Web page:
|"If I could be bounded in a nutshell..."|
Today I noticed a curious passage in Marx's Capital:
Just as a certain number of simultaneously employed labourers are the material pre-requisites for division of labour in manufacture, so are the number and density of the population, which here correspond to the agglomeration in one workshop, a necessary condition for the division of labour in society. Nevertheless, this density is more or less relative. A relatively thinly populated country, with well-developed means of communication, has a denser population than a more numerously populated country, with badly-developed means of communication; and in this sense the Northern States of the American Union, for instance, are more thickly populated than India. (In consequence of the great demand for cotton after 1861, the production of cotton, in some thickly populated districts of India, was extended at the expense of rice cultivation. In consequence there arose local famines, the defective means of communication not permitting the failure of rice in one district to be compensated by importation from another.)
Let's adopt Marx's reasoning for a few minutes. We'll grant, then, that population density isn't simply the ratio of inhabitants (p) to square miles (a); the speed and sophistication of the inhabitants' communications infrastructure (c) enters the formula as a variable multiplier. Given two land masses each with an area of 500 square miles, and populations that differ by a ratio of 2:1, the less sparsely populated area can have an equal adjusted population density (da) to the more populous area if the extent and efficiency of their communications network twice exceeds their counterparts'.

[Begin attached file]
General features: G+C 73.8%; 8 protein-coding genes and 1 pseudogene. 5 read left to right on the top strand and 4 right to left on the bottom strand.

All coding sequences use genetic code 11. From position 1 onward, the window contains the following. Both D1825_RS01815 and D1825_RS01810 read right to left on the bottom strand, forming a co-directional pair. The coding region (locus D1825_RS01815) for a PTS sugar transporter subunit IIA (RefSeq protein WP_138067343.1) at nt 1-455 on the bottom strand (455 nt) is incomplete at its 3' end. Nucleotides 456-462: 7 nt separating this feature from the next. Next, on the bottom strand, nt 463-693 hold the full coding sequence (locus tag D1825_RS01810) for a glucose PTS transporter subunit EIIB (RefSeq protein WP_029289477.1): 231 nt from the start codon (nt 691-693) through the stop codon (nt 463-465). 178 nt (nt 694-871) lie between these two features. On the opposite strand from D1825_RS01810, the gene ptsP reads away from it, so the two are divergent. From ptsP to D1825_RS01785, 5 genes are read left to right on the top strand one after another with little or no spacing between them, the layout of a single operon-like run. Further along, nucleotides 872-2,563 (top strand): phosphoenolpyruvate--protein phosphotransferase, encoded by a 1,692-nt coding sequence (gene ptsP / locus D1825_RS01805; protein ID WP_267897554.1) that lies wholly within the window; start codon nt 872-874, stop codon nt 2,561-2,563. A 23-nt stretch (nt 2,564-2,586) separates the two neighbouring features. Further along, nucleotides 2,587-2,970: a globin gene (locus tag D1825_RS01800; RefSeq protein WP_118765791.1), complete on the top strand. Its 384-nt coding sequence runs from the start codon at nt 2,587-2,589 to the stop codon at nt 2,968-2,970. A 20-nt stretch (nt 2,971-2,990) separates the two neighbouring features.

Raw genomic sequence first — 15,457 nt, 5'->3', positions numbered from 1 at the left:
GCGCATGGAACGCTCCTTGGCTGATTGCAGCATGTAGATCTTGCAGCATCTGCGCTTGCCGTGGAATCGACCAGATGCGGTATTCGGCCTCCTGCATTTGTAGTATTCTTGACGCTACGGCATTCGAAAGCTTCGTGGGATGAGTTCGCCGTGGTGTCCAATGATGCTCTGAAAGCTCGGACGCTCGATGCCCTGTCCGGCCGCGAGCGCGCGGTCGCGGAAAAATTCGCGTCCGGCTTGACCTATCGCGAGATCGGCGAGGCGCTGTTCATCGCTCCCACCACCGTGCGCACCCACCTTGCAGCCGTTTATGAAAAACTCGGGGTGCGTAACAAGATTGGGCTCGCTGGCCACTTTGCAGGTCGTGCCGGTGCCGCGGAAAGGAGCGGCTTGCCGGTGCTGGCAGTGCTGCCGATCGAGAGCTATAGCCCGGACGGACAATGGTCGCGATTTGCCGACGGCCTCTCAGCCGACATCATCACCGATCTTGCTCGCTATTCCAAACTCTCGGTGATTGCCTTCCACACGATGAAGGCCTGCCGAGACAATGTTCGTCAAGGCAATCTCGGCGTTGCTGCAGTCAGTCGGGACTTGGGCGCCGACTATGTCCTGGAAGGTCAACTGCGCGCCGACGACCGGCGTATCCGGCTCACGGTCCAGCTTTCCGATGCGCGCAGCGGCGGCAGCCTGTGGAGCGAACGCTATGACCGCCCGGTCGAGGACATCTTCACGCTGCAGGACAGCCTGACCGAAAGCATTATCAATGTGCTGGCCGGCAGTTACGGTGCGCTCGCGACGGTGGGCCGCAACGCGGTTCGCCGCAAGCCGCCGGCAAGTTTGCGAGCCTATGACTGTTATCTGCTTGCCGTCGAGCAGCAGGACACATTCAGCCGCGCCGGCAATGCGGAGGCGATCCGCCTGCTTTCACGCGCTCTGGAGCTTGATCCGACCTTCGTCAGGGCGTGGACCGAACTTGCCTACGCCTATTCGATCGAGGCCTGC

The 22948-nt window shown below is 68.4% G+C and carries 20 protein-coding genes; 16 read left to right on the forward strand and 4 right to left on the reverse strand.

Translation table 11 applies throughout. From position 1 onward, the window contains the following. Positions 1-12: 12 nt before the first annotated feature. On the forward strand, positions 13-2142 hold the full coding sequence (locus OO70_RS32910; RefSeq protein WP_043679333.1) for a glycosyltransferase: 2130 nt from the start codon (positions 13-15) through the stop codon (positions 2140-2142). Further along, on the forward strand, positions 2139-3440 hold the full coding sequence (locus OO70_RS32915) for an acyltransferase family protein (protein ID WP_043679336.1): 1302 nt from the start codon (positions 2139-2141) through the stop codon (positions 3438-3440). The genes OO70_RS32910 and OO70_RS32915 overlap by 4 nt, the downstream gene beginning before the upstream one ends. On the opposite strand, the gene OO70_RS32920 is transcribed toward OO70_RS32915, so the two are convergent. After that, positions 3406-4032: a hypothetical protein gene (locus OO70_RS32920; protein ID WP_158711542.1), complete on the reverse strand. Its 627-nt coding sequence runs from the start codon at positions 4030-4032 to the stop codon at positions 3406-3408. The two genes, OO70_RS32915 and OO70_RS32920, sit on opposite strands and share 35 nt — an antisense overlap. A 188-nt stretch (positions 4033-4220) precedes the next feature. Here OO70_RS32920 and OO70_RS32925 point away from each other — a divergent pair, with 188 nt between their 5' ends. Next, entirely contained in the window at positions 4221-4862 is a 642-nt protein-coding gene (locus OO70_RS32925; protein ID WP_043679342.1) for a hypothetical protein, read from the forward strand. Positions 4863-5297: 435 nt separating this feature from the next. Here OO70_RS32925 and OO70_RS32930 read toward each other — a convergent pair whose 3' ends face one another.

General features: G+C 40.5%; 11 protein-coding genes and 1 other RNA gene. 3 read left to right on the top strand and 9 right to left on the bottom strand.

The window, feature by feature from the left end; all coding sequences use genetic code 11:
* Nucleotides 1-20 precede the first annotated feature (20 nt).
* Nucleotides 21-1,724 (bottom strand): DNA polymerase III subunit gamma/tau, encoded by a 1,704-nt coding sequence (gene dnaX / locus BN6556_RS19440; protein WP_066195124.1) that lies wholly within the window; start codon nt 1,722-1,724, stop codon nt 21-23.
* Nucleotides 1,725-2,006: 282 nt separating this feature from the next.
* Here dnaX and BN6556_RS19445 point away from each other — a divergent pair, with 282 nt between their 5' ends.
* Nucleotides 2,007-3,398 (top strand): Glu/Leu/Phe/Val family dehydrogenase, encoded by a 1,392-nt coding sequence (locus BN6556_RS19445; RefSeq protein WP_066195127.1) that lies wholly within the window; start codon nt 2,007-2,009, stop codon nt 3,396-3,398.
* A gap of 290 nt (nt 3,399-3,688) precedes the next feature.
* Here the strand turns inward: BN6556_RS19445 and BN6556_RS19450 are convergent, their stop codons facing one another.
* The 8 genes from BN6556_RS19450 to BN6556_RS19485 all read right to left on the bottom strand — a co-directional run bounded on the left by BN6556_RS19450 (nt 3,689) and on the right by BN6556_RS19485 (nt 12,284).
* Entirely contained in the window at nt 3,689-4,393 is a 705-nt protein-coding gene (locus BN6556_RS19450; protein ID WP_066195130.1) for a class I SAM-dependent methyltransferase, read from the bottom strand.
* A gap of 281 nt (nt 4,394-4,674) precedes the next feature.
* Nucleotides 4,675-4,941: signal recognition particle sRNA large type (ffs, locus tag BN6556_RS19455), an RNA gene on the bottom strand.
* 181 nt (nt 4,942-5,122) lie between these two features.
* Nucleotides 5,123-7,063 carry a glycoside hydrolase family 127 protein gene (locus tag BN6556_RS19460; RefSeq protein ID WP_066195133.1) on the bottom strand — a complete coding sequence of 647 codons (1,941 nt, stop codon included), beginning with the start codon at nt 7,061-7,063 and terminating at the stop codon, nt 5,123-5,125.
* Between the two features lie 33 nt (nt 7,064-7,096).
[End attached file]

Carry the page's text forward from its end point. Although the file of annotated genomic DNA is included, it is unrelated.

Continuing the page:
Marx doesn't explore the determinants of c's value in the formula for adjusted population density, and neither will we. I'm not remotely qualified to put forth a numerical efficiency value for, say, the Pony Express system or conjecture its difference from the c value represented by a network of telegraph lines and stations. Or: what is the disparity in the c values of home telephones and of desktop computers with modems, instant messaging software, and email clients? Or between a nation of people with desktop computers communicating via phone lines and a nation of people with mobile devices communicating via radio tower relays? Between mobile devices communicating via radio tower relays and mobile devices via satellite? And so on.
Moving along: telecommunications are transforming the Earth and its human inhabitants into a global country (neither "nation" nor "village" seem apt to me at this moment) with a growing population and an inhabitable area with a more or less fixed maximum. If the global network and the technologies it employs are continuously expanding in their reach and efficiency, could it be said that Earth's adjusted population density (at any moment) tends towards a singularity?
Again: we will assume that p is approaching some large but finite quantity, and if a represents the total area of Earth than can be made habitable, it more likely than not will arrive at some point of maximum possible development. That leaves c. Do we have any cause to believe that c can approach infinity? If we take the transhuman millenarians at their word, there sure is.
To get an idea of the appearance and operation of infinite communication efficiency, one need only read science fiction or singularity blogs. Imagine a world where a thought—a phrase, an image, a sensation, a statistic, any of the various packets of information which we presently rely on language, visual displays, or one of the various modes of artistic expression to convey—a thought flashing up in the awareness of an individual is transmitted, almost instantaneously, as a thought, to another person (or persons) anywhere (or everywhere) on the planet.